Reviewer: Charity Bishop
It is rare that I find myself ambiguous about my feelings toward a film, but upon completing Albert Nobbs, I am not quite certain what to make of it other than that it is a story that takes chances.
Albert Nobbs (Glenn Close) is respected in the reputable boardinghouse where he serves as a butler. A man of few words who keeps much to himself, he is most distressed when it is learned that he must share his room for the night for a man hired to paint one of the rooms -- Hubert Page (Janet McTeer). In the midst of this awkward scene, a secret that he has kept from everyone in the house is found out -- he is in fact a she, living as a butler in a time when a woman cannot make it on her own in the world. At first, Albert is terrified that she will be found out, but then discovers something even more extraordinary -- her dreams of saving up enough to own a tobacco shop are within her reach. Mr. Page is living proof -- for he too has a secret, and it is no different from her own. But he has made a success of it, and even found a wife with which to make himself appear respectable.
Emboldened with a newfound faith that she will not have to go through life alone, Albert begins to shyly walk out with a housemaid, Helen (Mia Wasikowska), not realizing that Helen's interest in her is only for monetary purposes, at the behest of her new boyfriend (Aaron Johnson). The repercussions of these events will change all of their lives forever.
Controversial as the subject matter is, it is also uncertain in drawing its conclusions. Some audiences feel that Albert is not a homosexual but rather a woman who saw a chance to become someone else, someone who would never be preyed on in society, and clung to it, emerging out of an abusive past that made her more comfortable in a disguise. Others, particularly in the gay and lesbian communities, have embraced it as a film that reveals the emotional complexities of gender difficulties in a time when such things were unimaginable. We never get a sense if Albert's desire to have a "wife" and a life outside the boardinghouse goes beyond the desire for companionship, although the presentation of Mr. Page is far more flatly outlined: he/she is very much in love with his/her female partner and they share a complete married life that finds the wife objecting to his/her notice of other young ladies. Even so, it's hard to latch on emotionally to the film; it is awkward and uncomfortable at the best of times, with an engaging subplot and an unsatisfying conclusion. I'm not sure if it is the subject matter that made me uneasy or if there's simply something lacking in the screenplay, but whatever it was, it pales in contrast with the performances, which are rich and memorable in their own right.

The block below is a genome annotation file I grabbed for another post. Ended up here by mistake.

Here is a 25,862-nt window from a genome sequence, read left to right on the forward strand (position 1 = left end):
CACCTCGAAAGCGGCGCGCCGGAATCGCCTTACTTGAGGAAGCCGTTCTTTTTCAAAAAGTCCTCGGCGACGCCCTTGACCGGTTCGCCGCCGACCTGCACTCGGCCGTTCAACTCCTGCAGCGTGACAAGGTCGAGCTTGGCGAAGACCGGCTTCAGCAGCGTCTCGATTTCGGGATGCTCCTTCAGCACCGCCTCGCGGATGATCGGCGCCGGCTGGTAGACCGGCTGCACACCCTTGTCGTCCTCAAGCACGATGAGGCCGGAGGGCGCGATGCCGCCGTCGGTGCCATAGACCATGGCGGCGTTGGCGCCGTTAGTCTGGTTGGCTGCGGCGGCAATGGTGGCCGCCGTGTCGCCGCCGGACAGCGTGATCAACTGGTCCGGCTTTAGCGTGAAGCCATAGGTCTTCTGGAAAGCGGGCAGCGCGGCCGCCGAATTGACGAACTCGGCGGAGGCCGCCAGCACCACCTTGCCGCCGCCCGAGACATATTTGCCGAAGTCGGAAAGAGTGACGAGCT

The R-rating is deserved, as among the casual conversations are a half dozen abuses of Jesus' name and as many f-words. There are a few profanities. Nonsexual nudity is present on three occasions -- a brief flash of breasts coming out of a corset, followed by a scene in which Mr. Page reveals his/her breasts to Albert to reassure her that her secret is safe. There's side nudity of a man awakening after a drunken night; we are uncertain if his presence in another man's room implies anything beyond that they passed out. One early scene finds a man orally pleasing a woman under the covers; it's implied several people in the house are involved in intimate relationships outside of marriage, and a child is born out of wedlock. There is a reference to a woman having been gang-raped when she was very young. A woman passionately kisses another woman (that she believes is a man). Violence involves a scuffle between characters; one hits their head on the wall.
I am not quite certain what to make of this film. It made me uncomfortable in certain ways that are inexpressible, possibly because it is so ambiguous as to Albert's sexuality. Women dressing up as men is nothing new to cinema or literature for that matter, but inevitably it winds up that they have fallen for a man and in the end their identity is revealed. That is not the case here and in spite of being beautifully filmed, with a delightful cast that includes cameos from the likes of Jonathan Rhys Myers and Maria Doyle Kennedy, the audience is left not knowing how they are meant to feel, other than in mourning for a life that was not lived to the fullest. Our heart goes out to Albert even as we worry about Helen, but wanting them to be together is difficult, primarily because Helen does not know the truth. Yet it is fear that comes across the most strongly in every frame -- fear of discovery, of being outed, of having to give up the facade. In one poignant scene, Albert dons a dress and walks out on the beach -- she winds up running, laughing, free in the wind, for once liberated from her disguise... and then returns once more to the dour suit of a butler.
Both eerie and disturbing in the smallest of ways, Albert Nobbs is a film I won't soon forget... but not one I would care to revisit.